Mari Asato spins a new take on the well-worn theme of of doppelgängers in this creepy thriller. Bilocation is about an aspiring painter named Shinobu (Asami Mizukawa) and the harrowing discovery that she has an identical self who is traipsing around the city with a completely different will and in a parallel existence, totally unaware that she is just an apparition of the real copy.
Shinobu is a loner, preferring to spend her time in her studio painting, hoping to produce the perfect piece to enter into a local art competition that she believes will jumpstart her career. She obsessively tries to get certain details of her work to look just right, but something seems amiss. Her mostly solitary and predictable life is interrupted when she is arrested on charges of using counterfeit notes for payment at a store, something she vehemently denies even when shown the security camera footage of the dirty deed.
Eventually, with a tip from a local detective and resident expert on the phenomenon of “bilocation”, she finds out about the existence of her double self and gains entry to a secret support group for people with pesky doppelgänger problems. There, they share their stories and offer advice. One of the most important thing to remember, say the rest of the group, is not to come into contact with the other self, lest grave dangers occur. And so begins the cat and mouse chase that takes up most of the story-line of the film.
The film has an intriguing premise, enhanced by clever editing and a convincingly chilling atmosphere to boot, although some of the chase-a-roo action scenes venture a bit too much into the horror cliche territory à la Scream and certain logic-based details are not fully fleshed out. The opening sequence of the film is very nicely done, offering eerie special effects and a sinister backstory on the history of bilocation (which, by the way, is well documented by the Catholic church and those interested in the occult). The phenomenon of bilocation, as the film’s theory posits, occurs when there are disharmony and conflicting feelings within oneself, so the existence of a bilocated twin is really just a manifestation of one’s deep desire to be someone else.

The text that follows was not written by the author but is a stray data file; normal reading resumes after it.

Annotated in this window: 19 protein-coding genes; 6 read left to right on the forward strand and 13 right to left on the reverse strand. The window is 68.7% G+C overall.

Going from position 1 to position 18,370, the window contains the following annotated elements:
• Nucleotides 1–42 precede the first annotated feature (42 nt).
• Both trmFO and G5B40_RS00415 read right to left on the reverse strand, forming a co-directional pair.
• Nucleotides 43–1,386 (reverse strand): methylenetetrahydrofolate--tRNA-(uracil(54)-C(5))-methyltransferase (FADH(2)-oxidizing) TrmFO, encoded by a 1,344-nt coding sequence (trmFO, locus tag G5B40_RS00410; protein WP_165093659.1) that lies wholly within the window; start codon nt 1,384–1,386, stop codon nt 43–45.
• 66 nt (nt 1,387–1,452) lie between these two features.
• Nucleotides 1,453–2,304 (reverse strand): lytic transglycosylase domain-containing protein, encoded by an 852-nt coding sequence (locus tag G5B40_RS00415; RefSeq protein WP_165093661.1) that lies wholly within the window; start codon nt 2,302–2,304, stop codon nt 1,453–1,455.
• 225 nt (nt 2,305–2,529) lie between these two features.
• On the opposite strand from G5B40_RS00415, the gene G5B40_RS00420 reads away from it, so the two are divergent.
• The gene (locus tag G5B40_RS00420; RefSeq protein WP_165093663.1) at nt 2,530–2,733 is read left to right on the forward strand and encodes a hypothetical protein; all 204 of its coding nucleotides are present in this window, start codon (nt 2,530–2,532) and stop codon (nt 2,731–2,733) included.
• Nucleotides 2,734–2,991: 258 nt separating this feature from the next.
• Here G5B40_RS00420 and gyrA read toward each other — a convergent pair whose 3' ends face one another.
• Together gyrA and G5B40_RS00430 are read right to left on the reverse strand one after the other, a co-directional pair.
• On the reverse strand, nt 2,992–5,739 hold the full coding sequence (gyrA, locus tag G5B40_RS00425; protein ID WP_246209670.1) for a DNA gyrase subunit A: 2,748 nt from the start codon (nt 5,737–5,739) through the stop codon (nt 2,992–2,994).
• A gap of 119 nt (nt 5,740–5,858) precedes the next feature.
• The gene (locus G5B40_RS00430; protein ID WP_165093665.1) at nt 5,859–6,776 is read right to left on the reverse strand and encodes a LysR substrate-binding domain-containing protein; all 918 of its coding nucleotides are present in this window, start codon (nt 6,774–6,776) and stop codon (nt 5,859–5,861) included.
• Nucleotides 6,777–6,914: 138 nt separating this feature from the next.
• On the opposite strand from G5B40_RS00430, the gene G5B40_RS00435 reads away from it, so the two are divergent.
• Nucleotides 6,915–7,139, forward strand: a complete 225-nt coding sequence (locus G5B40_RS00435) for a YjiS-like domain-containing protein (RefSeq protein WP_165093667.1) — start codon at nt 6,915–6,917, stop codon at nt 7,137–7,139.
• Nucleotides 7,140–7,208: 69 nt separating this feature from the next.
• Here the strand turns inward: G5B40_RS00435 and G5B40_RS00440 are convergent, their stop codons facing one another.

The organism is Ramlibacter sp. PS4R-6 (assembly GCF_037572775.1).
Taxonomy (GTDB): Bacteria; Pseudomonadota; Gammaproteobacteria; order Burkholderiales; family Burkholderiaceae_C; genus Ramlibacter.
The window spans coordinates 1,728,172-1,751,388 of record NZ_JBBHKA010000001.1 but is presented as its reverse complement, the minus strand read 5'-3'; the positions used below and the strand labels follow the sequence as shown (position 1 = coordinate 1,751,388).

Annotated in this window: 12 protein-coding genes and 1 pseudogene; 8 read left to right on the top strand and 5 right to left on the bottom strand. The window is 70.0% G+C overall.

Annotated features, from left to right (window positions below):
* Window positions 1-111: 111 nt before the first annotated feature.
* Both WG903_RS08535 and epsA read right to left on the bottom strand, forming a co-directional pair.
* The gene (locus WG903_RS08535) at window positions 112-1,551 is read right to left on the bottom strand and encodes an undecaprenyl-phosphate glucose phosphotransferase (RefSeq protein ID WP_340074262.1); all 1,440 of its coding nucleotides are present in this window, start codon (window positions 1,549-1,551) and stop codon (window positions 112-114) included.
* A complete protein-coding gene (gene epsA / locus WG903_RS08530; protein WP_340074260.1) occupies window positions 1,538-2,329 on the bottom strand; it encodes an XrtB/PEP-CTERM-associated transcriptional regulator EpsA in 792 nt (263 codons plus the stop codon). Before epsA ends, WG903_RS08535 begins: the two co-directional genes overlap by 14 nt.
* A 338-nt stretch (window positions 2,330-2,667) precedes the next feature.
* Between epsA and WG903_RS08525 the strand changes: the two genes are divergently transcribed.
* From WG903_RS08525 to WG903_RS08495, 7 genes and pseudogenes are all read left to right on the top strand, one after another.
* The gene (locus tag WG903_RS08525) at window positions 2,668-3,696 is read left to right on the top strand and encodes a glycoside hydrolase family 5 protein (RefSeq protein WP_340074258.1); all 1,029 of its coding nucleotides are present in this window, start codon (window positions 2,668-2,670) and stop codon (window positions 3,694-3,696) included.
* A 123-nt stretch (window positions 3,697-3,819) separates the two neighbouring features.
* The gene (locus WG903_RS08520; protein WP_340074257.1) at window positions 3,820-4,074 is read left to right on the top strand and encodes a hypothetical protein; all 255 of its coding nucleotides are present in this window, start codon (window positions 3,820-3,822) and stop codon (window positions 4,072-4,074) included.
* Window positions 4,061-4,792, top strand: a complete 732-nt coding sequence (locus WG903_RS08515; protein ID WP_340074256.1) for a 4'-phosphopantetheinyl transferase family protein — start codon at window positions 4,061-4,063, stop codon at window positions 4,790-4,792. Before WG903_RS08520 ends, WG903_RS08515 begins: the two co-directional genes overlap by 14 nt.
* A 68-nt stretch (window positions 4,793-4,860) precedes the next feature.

This concept is worked into the screenplay so insidiously and skillfully that the audience slowly comes to realize that what is thought of to be true may not actually be the case. But then again, maybe it is, and the film is just trying to pull a fast one on us. In this regard, Bilocation succeeds in arousing the viewer’s feelings of self-doubt almost to match the protagonist’s confusion and disbelief whenever new twists are revealed.
Ultimately, Bilocation is more of a psychological drama of Freudian proportions requiring a bit more narrative disentanglement on the part of the audience than a scary ghost story. Although I left the cinema slightly rattled by the disturbingly deadpan stares of the glassy-eyed, evil-looking doubles, I also thought a lot about how all of us can sometimes be a bit too hard on ourselves, pondering endlessly on the what-ifs and could-have-beens in life. And we sometimes wish we were better, braver or smarter and had a different life. This film is sort of the cinematic equivalent of that warning, “be careful what you wish for because it might just come true”…
Competing in an arena primarily dominated by men directors, young film-maker Asato’s second feature is easily as good as any in its genre among Asian films, if not one of the better ones. It rises above the tired tropes that can be found in Asian horror films of the last 2 decades (if I never see another scary looking pale Asian ghost kid or menacingly dark waters, it will be too soon). Bilocation is a good choice as the popcorn, stay-in weekend night film, especially during the winter months.